Brett Ratner says that Gayheart later told him she "immediately got out and knelt down next to the boy until the paramedics came. She was the first person to say, 'Call an ambulance.' " Jorge Jr. had already been taken to Childrens Hospital Los Angeles by the time his father, walking home after work, noticed the accident. "As I got closer," Cruz says, "I saw my son's blood-soaked blue shirt on the street. Then I saw one of his sneakers and, further on, the other one."
Silvia Martinez, notified by relatives after arriving home, raced to join her husband at the hospital. She found Jorge Jr. on the verge of being brain dead, with internal bleeding beneath the skull. "It was horrible," she says, "all the tubes, his head and left shoulder swollen." Meanwhile Gayheart was at her house, phoning the hospital, leaving messages with the family through a Spanish-speaking social worker. "She was hysterical," says Ratner, "saying, 'Is there anything I can do?' " Sadly, there was not. The boy was pronounced dead at 9:10 a.m. the next day.
As the parents set the date of the Catholic funeral for June 23, giving Mexican relatives time to obtain emergency visas, Gayheart offered them $10,000 to cover burial expenses. Although the cash-strapped couple accepted, Cruz says now, "maybe she thought the money would take care of our pain. All we really wanted was our son back." When Gayheart also asked to attend the service, Martinez reluctantly consented. But the actress was not among the 200 relatives and friends who paid respects to the boy, laid out in the uniform of his favorite Mexican soccer team, Cruz Azul. She stayed away, says attorney Marty Singer, because "there may have been people there who would be angry with her." For weeks now, says Ratner, she has been composing a letter to express her sorrow. "It's very beautiful," he says, "very emotional."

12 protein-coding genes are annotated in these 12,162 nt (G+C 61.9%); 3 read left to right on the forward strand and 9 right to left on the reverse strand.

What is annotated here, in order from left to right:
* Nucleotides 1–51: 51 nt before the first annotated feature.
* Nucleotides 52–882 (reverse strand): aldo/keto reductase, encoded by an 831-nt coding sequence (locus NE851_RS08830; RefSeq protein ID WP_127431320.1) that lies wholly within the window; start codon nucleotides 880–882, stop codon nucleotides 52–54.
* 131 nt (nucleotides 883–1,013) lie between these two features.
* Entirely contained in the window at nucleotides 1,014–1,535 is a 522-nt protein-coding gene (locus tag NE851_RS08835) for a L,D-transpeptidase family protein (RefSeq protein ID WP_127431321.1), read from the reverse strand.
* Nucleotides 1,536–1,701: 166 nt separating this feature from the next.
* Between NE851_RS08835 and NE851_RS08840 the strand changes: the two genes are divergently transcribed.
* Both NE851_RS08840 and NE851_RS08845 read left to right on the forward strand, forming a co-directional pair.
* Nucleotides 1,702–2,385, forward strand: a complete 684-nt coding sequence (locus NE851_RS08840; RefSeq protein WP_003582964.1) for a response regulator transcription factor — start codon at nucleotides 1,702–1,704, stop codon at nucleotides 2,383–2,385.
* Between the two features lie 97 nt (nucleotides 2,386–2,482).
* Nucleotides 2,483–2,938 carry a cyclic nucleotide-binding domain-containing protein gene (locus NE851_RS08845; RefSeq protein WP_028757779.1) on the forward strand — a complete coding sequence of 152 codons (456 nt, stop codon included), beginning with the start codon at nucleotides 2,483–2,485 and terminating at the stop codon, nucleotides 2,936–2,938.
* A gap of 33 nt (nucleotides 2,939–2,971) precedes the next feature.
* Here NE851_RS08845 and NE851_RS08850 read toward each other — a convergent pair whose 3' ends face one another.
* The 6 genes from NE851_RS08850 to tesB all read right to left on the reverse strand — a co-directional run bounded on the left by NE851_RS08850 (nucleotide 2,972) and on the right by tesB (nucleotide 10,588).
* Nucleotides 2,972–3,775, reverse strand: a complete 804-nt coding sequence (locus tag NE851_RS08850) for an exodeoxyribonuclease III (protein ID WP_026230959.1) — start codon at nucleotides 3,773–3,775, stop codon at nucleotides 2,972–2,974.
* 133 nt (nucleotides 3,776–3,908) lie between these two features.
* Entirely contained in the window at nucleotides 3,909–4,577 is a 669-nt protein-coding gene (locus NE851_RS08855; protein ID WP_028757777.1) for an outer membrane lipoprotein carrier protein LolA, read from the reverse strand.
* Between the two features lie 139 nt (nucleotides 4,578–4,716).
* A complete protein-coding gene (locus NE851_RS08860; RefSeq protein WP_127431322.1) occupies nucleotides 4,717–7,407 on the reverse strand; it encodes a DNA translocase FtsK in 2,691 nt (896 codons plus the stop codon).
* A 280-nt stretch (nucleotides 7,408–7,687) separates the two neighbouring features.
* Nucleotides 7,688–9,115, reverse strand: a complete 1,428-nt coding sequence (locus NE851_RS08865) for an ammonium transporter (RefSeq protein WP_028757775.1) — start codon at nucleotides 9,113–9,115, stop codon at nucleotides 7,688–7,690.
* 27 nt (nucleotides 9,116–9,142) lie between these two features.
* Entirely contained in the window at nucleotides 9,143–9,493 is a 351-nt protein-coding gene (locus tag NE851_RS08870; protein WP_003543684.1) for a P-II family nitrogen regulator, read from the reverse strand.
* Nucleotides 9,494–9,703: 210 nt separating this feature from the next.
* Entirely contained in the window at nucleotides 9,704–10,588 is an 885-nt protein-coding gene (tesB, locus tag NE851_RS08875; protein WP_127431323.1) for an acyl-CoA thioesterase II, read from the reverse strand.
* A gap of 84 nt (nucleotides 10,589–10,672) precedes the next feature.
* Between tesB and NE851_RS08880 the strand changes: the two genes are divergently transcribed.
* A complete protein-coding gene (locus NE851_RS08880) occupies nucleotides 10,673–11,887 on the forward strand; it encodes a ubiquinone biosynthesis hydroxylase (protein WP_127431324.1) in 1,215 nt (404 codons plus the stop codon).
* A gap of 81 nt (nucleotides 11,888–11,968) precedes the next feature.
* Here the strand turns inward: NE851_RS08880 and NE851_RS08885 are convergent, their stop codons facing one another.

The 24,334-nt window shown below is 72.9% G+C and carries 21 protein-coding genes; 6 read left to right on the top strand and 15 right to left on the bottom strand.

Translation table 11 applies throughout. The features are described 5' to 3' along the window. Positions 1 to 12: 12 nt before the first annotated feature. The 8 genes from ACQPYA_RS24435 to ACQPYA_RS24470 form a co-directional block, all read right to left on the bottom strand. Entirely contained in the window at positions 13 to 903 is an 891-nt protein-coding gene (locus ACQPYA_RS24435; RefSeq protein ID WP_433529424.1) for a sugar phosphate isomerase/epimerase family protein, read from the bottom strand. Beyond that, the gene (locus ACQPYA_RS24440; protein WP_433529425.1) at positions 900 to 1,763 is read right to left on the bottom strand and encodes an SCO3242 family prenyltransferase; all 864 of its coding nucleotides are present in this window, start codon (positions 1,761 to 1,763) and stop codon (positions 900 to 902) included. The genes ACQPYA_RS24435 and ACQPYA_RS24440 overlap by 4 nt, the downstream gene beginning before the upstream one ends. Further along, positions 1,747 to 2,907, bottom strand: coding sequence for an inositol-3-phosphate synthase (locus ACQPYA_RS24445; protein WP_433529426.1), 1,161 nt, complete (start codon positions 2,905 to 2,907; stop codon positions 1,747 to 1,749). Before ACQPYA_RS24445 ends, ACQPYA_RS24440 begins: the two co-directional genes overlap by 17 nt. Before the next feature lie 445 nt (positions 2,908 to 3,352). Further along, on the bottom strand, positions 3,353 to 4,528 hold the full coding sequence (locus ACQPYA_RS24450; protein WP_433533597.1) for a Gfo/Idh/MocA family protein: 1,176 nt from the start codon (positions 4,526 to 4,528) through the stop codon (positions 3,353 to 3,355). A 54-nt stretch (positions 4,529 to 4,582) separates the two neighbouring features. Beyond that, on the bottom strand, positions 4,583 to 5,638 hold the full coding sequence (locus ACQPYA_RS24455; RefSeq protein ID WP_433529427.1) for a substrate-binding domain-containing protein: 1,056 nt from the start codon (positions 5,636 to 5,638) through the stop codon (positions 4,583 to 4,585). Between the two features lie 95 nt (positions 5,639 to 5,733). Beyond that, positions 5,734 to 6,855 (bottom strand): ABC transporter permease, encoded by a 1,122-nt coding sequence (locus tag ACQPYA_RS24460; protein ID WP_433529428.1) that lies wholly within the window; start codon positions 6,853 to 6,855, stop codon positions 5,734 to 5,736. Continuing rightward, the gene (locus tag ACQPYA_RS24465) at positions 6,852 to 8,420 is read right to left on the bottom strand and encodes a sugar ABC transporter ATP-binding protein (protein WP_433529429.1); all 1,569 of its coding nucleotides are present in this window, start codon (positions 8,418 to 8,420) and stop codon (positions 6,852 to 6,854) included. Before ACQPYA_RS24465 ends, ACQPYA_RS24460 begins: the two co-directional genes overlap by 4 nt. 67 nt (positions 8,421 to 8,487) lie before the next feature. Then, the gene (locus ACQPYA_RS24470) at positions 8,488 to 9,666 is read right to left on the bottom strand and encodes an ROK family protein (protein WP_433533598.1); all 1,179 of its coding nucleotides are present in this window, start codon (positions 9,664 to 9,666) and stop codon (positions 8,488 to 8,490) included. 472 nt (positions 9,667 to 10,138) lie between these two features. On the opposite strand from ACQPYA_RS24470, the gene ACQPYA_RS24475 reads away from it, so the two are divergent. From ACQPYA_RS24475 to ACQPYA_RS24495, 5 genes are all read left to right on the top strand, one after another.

Lerman, the lawyer for Jorge's parents (and briefly for Rodney King in his 1991 suit against the LAPD), says he believes the police investigation of the accident will ultimately lead to a misdemeanor charge of vehicular manslaughter against the actress. Gayheart's lawyer dismisses the possibility of any criminal charge as hypothetical. Whatever the legal outcome, says Lerman, the parents "don't want her to go to jail. They're not that kind of people." Says Cruz: "We just want justice. We don't want this tragedy to happen to others." No doubt Gayheart, even if innocent of any wrongdoing, would agree.
Ron Arias, NF Mendoza and Valerie O'Barr in Los Angeles
- Ron Arias,
- NF Mendoza,
- Valerie 0'Barr.
For the past eight weeks, Jorge Cruz Jr.'s grandparents, up from the Mexican city of Orizaba, have been using his bedroom during an extended, unplanned stay. Located in the back of his family's small, ground-floor apartment in a blue-collar neighborhood in central Los Angeles, Jorge Jr.'s room is simply furnished. On a dresser are his stuffed toys—lion, bear, giraffe—sharing space with his computer, typical possessions of a 9-year-old boy. "All his things," says paternal grandfather Elpidio Cruz, 57. "It's as if he's coming right back."